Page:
Slide Rules, Genius, and Guts
David Freund, Chief Leadership Officer
“We choose to go to the moon in this decade and do the other things, not because they are easy, but because they are hard; because that goal will serve to organize and measure the best of our energies and skills, because that challenge is one that we are willing to accept, one we are unwilling to postpone, and one we intend to win, and the others too.”
With this quote, President John F. Kennedy challenged America’s brightest and most courageous to achieve what many even today would say is impossible—landing and stepping foot on the moon. In fact, some even doubt whether it ever occurred. For baby boomers like me, there is no question that it occurred, because we lived through the events that were the stepping stones on the path to Neil Armstrong’s famous words, “One small step for man. One giant leap for mankind.” A statement made 50 years ago this past July 20th.
Imagine traveling 238,900 miles, unfolding a landing vehicle and separating it from the command module in order to land on the moon, picking up samples, re-entering the landing vehicle, launching it off the surface of the Moon, reconnecting with the command module, and returning home with a computer onboard that only had 36K of memory and 1 Megahertz processor. The key to this achievement was an iterative process of taking the next step toward the ultimate goal. The President had laid out the challenge, but the know-how didn’t even exist yet. The fact that we didn’t know how didn’t deter our nation from pursuing and achieving the objective. In less than eight years, with only slide rules, genius, and guts, America sent two people to walk on the surface of the Earth’s Moon.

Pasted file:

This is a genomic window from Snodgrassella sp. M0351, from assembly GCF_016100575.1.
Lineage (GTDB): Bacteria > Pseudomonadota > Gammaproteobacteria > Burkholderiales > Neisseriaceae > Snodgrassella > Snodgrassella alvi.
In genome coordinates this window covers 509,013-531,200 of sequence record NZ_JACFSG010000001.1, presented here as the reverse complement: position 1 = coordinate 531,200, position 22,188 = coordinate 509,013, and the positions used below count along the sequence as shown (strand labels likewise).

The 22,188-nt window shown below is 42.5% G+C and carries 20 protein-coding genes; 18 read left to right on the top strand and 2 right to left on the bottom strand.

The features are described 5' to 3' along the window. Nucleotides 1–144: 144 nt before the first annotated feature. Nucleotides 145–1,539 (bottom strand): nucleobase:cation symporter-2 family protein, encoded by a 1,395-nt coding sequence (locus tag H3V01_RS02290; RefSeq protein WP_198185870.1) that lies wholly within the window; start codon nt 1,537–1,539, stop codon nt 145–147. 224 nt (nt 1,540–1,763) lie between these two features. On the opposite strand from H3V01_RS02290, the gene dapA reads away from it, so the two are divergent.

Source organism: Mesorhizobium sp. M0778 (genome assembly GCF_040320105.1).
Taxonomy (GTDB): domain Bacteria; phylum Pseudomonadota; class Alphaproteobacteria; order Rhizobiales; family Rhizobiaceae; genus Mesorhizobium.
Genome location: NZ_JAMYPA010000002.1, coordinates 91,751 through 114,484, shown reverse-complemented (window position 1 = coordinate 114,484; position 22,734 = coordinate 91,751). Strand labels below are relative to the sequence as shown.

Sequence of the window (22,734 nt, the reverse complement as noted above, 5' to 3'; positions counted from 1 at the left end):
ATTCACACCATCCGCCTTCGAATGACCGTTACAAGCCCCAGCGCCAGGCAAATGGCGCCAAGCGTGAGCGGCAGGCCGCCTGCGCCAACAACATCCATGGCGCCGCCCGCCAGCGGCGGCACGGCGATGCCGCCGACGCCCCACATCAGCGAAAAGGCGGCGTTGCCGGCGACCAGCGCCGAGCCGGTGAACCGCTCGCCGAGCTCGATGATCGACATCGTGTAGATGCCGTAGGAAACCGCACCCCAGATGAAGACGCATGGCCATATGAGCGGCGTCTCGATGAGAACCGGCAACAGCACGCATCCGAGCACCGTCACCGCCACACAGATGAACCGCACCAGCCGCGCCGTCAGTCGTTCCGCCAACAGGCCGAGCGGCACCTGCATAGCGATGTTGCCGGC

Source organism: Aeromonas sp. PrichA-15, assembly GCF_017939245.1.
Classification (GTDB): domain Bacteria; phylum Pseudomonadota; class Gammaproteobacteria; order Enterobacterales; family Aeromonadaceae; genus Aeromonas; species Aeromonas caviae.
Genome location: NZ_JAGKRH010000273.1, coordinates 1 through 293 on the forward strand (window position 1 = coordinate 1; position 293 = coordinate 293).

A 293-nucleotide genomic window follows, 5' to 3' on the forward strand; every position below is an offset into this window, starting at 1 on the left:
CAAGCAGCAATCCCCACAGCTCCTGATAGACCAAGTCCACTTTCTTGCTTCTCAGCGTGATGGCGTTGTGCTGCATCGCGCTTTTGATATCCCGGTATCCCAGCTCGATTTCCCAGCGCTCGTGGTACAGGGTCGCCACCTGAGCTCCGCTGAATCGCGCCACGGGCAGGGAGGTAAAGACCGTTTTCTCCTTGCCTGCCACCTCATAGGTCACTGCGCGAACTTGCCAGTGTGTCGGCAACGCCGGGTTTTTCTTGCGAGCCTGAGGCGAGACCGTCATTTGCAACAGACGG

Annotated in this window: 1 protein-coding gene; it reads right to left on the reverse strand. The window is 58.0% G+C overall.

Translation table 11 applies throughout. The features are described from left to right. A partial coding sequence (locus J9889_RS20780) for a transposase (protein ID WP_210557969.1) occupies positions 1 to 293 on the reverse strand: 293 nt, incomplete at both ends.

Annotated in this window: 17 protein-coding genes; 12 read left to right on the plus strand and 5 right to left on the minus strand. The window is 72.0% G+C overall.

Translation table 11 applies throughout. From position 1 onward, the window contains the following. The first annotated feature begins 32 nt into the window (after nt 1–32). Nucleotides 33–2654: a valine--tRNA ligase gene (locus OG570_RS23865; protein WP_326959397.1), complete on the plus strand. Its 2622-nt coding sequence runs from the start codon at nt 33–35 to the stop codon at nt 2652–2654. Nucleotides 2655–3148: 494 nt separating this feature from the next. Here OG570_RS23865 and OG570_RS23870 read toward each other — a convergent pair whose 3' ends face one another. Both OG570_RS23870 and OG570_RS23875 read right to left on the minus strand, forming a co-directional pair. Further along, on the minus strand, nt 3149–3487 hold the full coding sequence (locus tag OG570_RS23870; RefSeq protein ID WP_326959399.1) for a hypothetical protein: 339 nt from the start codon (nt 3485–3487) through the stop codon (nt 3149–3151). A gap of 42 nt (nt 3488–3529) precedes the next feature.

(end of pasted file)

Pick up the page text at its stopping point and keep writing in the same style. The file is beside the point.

There is so much that still needs to be accomplished. So many challenges that still need to be addressed. What fueled the passions of amazing astronauts and engineers was a love of country and the Cold War. We needed to be first to plant the Stars and Stripes on the dusty and rocky surface of the Moon. As I write this, I wonder if we still have it? Do we still have the “right stuff” to achieve the perceived impossible? I think we do, it just needs to be awakened.
Please join Marisa and me for Episode 111 as we take a closer look at what was accomplished 50 years ago and might still lay ahead for us to achieve.